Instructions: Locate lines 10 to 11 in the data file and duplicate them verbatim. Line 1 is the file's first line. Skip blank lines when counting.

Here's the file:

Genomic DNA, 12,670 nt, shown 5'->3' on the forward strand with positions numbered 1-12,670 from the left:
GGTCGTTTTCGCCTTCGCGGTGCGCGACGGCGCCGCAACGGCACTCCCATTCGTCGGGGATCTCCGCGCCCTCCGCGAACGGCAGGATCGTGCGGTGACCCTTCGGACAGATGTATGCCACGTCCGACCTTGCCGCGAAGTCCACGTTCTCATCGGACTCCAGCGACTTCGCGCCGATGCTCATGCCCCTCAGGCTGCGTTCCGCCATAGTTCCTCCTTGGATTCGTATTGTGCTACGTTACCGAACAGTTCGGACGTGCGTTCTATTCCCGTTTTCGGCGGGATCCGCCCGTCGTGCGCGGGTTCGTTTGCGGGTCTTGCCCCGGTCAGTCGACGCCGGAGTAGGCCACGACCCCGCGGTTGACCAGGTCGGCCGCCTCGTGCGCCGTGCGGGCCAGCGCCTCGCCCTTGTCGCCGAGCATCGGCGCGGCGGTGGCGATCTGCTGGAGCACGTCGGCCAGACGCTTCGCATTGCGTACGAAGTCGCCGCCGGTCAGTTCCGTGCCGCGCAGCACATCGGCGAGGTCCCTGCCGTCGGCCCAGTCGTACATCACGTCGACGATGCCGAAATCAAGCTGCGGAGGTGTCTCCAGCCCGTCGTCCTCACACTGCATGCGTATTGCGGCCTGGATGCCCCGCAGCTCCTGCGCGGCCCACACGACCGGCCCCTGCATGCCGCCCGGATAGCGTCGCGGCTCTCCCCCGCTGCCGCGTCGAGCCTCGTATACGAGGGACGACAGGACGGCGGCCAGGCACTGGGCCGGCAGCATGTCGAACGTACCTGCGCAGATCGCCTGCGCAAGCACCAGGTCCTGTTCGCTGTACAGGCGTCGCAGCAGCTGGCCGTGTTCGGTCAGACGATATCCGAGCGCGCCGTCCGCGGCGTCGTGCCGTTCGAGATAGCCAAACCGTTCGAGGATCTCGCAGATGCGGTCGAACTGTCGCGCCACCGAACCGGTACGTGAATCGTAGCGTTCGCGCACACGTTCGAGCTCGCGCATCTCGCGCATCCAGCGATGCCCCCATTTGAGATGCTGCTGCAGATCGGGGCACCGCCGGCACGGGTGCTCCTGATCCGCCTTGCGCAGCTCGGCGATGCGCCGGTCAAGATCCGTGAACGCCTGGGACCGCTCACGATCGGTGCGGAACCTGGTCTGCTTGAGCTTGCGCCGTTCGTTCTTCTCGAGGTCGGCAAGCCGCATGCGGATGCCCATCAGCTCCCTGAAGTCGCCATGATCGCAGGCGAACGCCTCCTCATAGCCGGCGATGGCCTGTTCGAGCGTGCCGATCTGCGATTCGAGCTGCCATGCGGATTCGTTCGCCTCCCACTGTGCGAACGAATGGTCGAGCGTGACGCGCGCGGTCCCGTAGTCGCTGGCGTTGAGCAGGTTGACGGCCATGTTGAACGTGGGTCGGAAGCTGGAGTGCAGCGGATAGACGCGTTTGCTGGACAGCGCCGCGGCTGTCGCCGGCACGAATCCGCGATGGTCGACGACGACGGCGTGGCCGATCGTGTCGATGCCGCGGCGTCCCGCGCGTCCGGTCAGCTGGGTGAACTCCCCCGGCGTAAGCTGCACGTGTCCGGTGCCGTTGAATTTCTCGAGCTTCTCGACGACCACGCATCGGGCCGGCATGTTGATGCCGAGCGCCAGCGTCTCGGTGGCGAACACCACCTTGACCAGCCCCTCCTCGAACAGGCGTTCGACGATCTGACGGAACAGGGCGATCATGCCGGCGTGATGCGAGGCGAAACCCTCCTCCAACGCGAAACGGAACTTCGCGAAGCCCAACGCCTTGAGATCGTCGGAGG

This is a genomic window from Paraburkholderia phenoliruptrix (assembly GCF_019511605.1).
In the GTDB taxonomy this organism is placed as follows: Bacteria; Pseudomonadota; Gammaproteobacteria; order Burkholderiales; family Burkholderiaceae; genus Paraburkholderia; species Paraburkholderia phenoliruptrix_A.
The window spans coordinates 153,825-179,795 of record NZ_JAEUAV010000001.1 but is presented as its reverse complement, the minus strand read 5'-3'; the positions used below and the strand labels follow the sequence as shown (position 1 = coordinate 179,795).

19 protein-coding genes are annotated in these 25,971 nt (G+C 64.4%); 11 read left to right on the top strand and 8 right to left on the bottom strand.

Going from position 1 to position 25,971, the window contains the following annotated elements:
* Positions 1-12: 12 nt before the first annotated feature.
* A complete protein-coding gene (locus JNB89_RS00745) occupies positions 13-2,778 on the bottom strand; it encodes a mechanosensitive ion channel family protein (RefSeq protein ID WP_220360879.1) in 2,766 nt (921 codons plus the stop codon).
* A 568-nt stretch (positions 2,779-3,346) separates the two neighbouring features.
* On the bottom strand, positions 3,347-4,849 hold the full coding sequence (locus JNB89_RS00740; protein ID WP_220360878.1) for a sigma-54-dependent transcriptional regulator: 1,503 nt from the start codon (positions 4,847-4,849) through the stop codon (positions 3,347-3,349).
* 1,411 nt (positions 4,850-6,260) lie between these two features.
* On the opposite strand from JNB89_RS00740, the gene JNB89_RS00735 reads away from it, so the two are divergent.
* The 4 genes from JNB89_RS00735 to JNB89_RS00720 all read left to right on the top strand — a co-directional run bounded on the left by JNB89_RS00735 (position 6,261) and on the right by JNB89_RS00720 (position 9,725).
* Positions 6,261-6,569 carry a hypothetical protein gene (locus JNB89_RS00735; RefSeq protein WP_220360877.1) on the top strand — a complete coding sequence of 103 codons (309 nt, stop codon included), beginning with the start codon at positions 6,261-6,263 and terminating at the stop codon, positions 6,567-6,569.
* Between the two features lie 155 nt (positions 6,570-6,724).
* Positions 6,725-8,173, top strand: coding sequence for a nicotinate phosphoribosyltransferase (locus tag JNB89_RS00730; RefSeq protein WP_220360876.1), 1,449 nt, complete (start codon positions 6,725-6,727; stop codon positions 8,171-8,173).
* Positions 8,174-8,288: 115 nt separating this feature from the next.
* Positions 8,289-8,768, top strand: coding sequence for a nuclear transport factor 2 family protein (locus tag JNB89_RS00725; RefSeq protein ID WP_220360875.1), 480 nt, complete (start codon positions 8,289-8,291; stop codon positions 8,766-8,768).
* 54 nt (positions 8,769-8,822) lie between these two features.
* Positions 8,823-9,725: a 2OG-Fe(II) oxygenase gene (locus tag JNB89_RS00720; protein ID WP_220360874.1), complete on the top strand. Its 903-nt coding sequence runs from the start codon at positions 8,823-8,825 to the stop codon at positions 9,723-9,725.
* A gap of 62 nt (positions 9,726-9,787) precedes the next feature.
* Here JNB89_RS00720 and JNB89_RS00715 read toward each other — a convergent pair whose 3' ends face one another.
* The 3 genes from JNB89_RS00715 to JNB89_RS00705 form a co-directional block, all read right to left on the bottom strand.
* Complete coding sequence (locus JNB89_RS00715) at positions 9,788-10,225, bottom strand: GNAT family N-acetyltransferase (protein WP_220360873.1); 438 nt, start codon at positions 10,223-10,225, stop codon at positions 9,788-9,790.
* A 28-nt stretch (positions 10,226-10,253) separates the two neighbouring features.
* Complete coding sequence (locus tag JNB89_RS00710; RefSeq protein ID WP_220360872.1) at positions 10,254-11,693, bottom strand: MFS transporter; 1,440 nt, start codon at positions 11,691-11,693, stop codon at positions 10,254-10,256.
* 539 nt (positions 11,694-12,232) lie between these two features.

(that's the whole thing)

* A 568-nt stretch (positions 2,779-3,346) separates the two neighbouring features.
* On the bottom strand, positions 3,347-4,849 hold the full coding sequence (locus JNB89_RS00740; protein ID WP_220360878.1) for a sigma-54-dependent transcriptional regulator: 1,503 nt from the start codon (positions 4,847-4,849) through the stop codon (positions 3,347-3,349).